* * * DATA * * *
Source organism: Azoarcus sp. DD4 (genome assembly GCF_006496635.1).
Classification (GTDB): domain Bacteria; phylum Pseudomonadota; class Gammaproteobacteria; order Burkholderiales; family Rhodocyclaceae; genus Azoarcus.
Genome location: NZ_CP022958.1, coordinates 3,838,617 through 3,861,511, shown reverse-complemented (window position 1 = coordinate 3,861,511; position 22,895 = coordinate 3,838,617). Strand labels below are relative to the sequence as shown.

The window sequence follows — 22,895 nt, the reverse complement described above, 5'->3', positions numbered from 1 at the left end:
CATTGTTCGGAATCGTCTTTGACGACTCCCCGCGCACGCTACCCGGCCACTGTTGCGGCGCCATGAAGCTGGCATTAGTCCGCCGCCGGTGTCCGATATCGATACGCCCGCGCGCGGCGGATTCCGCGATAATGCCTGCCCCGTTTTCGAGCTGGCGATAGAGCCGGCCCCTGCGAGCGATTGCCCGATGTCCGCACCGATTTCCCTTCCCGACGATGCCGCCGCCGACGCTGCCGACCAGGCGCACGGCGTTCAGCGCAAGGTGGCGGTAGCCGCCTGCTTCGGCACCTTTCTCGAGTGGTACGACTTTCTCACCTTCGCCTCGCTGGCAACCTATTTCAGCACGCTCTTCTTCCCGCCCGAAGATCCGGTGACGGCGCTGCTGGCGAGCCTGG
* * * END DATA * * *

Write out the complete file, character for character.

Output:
Source organism: Azoarcus sp. DD4 (genome assembly GCF_006496635.1).
Classification (GTDB): domain Bacteria; phylum Pseudomonadota; class Gammaproteobacteria; order Burkholderiales; family Rhodocyclaceae; genus Azoarcus.
Genome location: NZ_CP022958.1, coordinates 3,838,617 through 3,861,511, shown reverse-complemented (window position 1 = coordinate 3,861,511; position 22,895 = coordinate 3,838,617). Strand labels below are relative to the sequence as shown.

The window sequence follows — 22,895 nt, the reverse complement described above, 5'->3', positions numbered from 1 at the left end:
CATTGTTCGGAATCGTCTTTGACGACTCCCCGCGCACGCTACCCGGCCACTGTTGCGGCGCCATGAAGCTGGCATTAGTCCGCCGCCGGTGTCCGATATCGATACGCCCGCGCGCGGCGGATTCCGCGATAATGCCTGCCCCGTTTTCGAGCTGGCGATAGAGCCGGCCCCTGCGAGCGATTGCCCGATGTCCGCACCGATTTCCCTTCCCGACGATGCCGCCGCCGACGCTGCCGACCAGGCGCACGGCGTTCAGCGCAAGGTGGCGGTAGCCGCCTGCTTCGGCACCTTTCTCGAGTGGTACGACTTTCTCACCTTCGCCTCGCTGGCAACCTATTTCAGCACGCTCTTCTTCCCGCCCGAAGATCCGGTGACGGCGCTGCTGGCGAGCCTGG